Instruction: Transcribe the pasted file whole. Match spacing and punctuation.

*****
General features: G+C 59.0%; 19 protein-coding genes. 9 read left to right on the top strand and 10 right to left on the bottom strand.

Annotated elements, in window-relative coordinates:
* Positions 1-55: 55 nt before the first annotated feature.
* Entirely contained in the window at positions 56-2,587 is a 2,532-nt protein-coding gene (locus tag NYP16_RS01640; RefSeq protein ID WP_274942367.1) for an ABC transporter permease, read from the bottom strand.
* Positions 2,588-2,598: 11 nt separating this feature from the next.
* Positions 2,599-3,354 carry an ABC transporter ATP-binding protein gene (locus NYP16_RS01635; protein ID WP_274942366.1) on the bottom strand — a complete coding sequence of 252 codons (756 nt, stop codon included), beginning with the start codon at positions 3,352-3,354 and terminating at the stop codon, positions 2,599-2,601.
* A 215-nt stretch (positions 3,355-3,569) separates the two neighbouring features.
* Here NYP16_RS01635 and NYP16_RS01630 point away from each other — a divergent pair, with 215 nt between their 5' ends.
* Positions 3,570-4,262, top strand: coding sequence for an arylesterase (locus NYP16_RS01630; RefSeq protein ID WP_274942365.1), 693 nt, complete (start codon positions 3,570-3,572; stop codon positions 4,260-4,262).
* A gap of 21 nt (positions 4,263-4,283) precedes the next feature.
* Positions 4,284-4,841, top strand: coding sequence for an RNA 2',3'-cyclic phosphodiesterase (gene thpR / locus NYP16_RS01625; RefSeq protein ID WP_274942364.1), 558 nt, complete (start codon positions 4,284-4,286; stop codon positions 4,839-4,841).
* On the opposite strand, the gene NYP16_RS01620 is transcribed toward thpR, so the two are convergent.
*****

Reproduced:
General features: G+C 59.0%; 19 protein-coding genes. 9 read left to right on the top strand and 10 right to left on the bottom strand.

Annotated elements, in window-relative coordinates:
* Positions 1-55: 55 nt before the first annotated feature.
* Entirely contained in the window at positions 56-2,587 is a 2,532-nt protein-coding gene (locus tag NYP16_RS01640; RefSeq protein ID WP_274942367.1) for an ABC transporter permease, read from the bottom strand.
* Positions 2,588-2,598: 11 nt separating this feature from the next.
* Positions 2,599-3,354 carry an ABC transporter ATP-binding protein gene (locus NYP16_RS01635; protein ID WP_274942366.1) on the bottom strand — a complete coding sequence of 252 codons (756 nt, stop codon included), beginning with the start codon at positions 3,352-3,354 and terminating at the stop codon, positions 2,599-2,601.
* A 215-nt stretch (positions 3,355-3,569) separates the two neighbouring features.
* Here NYP16_RS01635 and NYP16_RS01630 point away from each other — a divergent pair, with 215 nt between their 5' ends.
* Positions 3,570-4,262, top strand: coding sequence for an arylesterase (locus NYP16_RS01630; RefSeq protein ID WP_274942365.1), 693 nt, complete (start codon positions 3,570-3,572; stop codon positions 4,260-4,262).
* A gap of 21 nt (positions 4,263-4,283) precedes the next feature.
* Positions 4,284-4,841, top strand: coding sequence for an RNA 2',3'-cyclic phosphodiesterase (gene thpR / locus NYP16_RS01625; RefSeq protein ID WP_274942364.1), 558 nt, complete (start codon positions 4,284-4,286; stop codon positions 4,839-4,841).
* On the opposite strand, the gene NYP16_RS01620 is transcribed toward thpR, so the two are convergent.